A recent article appeared on San Francisco Magazine of December edition with the title:
Bona Fide, Yes. But Better?
The article is written by Josh Sens.
...................The question of what is "real" and whether it matters - comes to mind when considering Farian Pizza & Cucina Italiana in the Mission, the loudly, pround Italian spin-off of Farina, located just around the corner. Like the originals, whose website promises "authentic". Ligurian couisine, Farina Pizza presents itself as a bridge to the Old World. But rather than connect us to a single region, the new place spans Italy from north to south, with a repertoire of dishes that, we're told, challenges "our perception of what we knew: in this case, Italian cuisine". Here's one thing I do know about Italian cooking: There's a fair amount of it around 18th and Valencia street, where Farina Pizza opened in August. The neighborhood is rich in ragu' and thick with - crust pies. But not every nearby oupost is like Farina, where experienced pizzaiolos Antonio and Gennaro Langella - a father and son due freshly planted from Naples - work a pizza oven built with sand from Mount Vesuvius. I' ll give them this: Aside from the housemade sausages, which are rubbery andn overbearingly salty, the topping are beautiful, simple, and restrained - from San Marzano tomatoes that sustain the Marinara pizza to the anchovies that mingle, on the Romano, with mozzarella, oregano, and romano cheese. What didn't fancy was the dough itself, which was more chewy that charred, surprisingly sweet, and so floppy in the middle that my Margherita turned into tomato soup. "This is how they make them in Naples" a waiter assured me, challenging not only my perceptions, but also my memories of meals in Italy..........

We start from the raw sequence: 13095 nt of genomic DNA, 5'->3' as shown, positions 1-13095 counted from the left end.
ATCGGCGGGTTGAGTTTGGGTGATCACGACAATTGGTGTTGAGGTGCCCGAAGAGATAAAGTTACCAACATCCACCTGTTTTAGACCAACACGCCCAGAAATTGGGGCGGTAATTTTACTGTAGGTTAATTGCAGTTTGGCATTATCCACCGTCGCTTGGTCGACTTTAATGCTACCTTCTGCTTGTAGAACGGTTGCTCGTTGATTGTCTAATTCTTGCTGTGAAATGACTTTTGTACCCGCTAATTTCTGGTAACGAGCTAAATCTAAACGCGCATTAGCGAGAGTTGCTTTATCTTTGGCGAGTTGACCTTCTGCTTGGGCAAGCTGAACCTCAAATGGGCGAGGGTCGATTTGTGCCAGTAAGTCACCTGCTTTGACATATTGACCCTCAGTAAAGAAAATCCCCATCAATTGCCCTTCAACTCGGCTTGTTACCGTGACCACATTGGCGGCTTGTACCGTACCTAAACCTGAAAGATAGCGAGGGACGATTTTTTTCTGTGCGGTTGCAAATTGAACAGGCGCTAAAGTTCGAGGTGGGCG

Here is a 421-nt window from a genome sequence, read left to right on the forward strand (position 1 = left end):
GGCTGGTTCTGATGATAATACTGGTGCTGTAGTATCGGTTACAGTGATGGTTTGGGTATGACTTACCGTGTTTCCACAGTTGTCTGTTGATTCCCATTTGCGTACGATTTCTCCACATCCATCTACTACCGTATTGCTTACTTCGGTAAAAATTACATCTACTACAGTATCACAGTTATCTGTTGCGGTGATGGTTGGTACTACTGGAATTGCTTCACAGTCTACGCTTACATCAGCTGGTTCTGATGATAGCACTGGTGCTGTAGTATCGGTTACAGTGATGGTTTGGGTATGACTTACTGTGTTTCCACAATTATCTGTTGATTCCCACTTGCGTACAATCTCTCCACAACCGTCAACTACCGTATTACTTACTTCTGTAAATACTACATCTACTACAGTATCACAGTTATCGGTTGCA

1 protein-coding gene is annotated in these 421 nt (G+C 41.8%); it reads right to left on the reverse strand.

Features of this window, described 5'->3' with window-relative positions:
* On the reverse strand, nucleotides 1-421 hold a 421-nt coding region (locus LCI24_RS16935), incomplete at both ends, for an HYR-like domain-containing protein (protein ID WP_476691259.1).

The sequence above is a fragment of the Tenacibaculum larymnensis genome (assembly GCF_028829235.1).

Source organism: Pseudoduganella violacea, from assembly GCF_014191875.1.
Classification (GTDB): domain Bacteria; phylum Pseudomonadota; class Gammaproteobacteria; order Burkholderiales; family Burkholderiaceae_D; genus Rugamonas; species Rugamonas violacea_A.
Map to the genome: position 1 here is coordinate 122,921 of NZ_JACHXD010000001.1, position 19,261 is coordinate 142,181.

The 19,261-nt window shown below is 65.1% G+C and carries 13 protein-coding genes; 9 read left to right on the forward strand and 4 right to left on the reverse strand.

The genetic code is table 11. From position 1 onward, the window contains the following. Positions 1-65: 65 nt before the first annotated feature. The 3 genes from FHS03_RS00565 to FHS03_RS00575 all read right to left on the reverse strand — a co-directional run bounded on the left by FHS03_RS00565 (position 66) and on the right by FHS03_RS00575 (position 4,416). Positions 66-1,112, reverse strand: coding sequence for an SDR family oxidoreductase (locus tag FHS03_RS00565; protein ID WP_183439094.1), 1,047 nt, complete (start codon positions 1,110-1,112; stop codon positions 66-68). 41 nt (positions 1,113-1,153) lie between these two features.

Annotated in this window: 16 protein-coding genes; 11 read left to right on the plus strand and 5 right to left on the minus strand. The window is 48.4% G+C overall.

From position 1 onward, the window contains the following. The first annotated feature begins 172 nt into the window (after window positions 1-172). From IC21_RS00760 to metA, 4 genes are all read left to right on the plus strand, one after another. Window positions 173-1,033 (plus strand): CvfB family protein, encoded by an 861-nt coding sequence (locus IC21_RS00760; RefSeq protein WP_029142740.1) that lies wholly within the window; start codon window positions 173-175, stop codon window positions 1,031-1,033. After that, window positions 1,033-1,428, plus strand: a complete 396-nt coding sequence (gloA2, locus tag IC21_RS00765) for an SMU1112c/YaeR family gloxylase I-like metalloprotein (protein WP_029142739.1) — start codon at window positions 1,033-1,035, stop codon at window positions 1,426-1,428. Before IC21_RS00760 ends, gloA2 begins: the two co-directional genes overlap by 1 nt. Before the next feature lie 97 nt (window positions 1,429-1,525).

Below my answer I sent to San Francisco Magazine:
I am writing in response to the article that appeared on San Francisco Magazine of December edition. I have to take issue with the reviewers comment about authenticity specifically the title is a tip-off to the gist of the article. Specifically the title declares: Authenticity is matter of taste. If that were true the world would be a very different place. New Yorkers could claim that the Washington Bridge is the Golden Gate Bridge.
My point is that authenticity is an objective matter rather than subjective one.
In comparison to its California-ized competitors Farina pizza uses fresh buffalo mozzarella cooked in wood burning stone oven. The dough is just flour, water and yeast. California-ized pizza includes other ingredients such as sugar,fat and they are cooked in the electric oven, which create more of cookie/crunch consistency.
We as Italians living in San Francisco are very proud to have a restaurant like Farina that makes authentic Neapolitan Pizza.
Antonio Massimo Massa